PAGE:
Author(s): Boyce TG, Mintz ED, Greene KD, Wells JG, Hockin JC,
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Abstract To determine the source and extent of an outbreak of Vibrio cholerae O139 Bengal infections among 630 cruise ship passengers to Southeast Asia, a retrospective cohort study was done. Questionnaires were sent to all passengers from the United States, Canada, and the United Kingdom, and serum samples were requested from all passengers reporting diarrhea. A case was defined as diarrheal illness with onset between 8 and 28 February 1994 and a cholera antitoxic antibody titer > or = 800. Six passengers, including 1 with bacteremia, met the case definition. Illness was associated with eating yellow rice at a buffet restaurant in Bangkok on 10 February (relative risk undefined, P = .005). This international outbreak demonstrates foodborne transmission of Vibrio cholerae O139 Bengal, an emerging cause of epidemic cholera in Asia, to tourists from Western countries. Physicians should suspect infection with either V. cholerae O1 or O139 in any patient with severe watery diarrhea after travel to the developing world.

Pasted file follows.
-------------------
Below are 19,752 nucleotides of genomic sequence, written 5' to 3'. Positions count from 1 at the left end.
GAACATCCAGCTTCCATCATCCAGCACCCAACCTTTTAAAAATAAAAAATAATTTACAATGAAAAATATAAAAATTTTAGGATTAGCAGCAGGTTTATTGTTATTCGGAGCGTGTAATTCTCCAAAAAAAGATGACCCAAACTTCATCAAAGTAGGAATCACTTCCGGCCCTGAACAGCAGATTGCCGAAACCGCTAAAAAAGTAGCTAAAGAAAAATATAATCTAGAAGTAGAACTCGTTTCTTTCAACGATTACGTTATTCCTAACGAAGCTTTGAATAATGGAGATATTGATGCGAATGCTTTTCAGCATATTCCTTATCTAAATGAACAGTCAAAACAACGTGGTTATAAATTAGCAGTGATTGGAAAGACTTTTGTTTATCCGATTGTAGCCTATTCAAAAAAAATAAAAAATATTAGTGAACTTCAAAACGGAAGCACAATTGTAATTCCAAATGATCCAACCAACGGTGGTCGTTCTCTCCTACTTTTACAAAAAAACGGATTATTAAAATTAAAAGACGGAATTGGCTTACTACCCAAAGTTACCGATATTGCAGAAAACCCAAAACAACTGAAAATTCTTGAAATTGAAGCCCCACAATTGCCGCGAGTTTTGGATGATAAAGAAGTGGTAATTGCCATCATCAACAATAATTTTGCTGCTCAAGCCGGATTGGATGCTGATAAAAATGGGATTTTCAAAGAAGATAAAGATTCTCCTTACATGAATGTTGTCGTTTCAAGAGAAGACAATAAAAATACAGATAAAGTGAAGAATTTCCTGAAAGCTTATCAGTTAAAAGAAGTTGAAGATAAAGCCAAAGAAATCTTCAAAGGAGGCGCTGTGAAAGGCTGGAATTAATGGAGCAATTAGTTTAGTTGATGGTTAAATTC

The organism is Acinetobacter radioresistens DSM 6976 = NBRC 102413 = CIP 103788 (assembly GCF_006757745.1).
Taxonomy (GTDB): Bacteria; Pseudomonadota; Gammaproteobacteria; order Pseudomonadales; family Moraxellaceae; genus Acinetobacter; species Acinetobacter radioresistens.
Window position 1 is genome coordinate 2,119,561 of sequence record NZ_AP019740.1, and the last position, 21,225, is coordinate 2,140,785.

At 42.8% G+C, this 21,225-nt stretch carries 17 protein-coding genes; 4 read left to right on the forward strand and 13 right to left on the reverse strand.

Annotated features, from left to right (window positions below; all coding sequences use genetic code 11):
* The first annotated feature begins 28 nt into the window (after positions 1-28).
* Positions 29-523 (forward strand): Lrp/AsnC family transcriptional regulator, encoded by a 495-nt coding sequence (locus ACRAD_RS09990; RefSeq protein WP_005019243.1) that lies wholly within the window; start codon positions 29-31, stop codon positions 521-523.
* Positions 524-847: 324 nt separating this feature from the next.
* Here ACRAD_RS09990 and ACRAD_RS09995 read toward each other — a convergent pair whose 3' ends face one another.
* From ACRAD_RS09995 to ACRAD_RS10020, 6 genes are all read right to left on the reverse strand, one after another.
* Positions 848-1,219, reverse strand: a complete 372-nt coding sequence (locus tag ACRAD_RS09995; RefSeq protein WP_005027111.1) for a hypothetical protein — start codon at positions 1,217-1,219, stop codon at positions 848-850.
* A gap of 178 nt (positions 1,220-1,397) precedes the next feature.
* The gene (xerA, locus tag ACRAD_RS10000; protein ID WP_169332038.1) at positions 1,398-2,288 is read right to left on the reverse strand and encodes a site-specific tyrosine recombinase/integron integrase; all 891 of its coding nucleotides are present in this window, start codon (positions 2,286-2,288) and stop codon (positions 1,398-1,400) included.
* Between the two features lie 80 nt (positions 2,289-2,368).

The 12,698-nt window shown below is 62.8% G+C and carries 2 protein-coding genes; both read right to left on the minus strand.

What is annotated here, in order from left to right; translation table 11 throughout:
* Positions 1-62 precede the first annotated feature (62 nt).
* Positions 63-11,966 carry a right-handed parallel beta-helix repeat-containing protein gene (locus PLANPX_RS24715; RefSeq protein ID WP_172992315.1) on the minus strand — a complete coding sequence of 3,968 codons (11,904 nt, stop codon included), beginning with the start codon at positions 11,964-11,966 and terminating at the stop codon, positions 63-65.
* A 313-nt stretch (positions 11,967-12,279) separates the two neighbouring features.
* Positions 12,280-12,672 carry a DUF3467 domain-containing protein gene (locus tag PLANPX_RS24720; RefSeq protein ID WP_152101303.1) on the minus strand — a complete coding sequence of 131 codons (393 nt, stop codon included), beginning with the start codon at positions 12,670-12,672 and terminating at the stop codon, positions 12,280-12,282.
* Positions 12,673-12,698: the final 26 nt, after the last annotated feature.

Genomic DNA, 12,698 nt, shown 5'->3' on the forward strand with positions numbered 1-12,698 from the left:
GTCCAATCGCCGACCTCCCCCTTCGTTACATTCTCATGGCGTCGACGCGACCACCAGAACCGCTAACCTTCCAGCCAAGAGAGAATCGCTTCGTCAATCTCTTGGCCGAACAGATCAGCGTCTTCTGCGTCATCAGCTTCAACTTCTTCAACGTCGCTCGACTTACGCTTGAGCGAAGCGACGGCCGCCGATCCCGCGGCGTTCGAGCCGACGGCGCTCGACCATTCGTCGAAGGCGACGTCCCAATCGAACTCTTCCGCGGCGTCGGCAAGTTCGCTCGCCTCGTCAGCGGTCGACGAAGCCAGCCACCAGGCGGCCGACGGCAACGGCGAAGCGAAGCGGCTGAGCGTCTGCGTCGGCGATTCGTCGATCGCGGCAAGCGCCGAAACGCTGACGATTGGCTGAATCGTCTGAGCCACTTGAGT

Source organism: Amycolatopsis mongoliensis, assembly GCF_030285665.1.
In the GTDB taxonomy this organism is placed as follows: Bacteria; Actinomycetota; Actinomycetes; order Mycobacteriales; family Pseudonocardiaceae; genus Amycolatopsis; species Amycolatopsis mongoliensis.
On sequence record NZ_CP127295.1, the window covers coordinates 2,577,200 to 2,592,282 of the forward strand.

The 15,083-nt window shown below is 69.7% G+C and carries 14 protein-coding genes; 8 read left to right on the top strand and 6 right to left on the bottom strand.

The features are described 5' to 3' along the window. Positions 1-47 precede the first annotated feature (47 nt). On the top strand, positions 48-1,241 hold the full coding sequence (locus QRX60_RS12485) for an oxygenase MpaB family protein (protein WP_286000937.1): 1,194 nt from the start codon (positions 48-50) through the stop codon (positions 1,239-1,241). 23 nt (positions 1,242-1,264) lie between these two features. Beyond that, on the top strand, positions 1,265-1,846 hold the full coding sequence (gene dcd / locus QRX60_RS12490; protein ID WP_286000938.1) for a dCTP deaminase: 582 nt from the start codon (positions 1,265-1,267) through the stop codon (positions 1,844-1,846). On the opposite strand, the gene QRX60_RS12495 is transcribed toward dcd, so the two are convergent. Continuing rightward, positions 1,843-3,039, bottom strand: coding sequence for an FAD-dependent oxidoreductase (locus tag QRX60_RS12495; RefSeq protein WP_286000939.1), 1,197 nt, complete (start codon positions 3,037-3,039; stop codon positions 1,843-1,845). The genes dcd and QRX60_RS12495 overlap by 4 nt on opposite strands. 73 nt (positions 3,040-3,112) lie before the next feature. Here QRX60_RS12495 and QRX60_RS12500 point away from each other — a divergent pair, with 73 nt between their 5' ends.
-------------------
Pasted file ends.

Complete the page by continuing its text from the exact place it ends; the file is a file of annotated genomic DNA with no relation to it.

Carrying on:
This article was published in J Infect Dis
and referenced in International Journal of Inflammation, Cancer and Integrative Therapy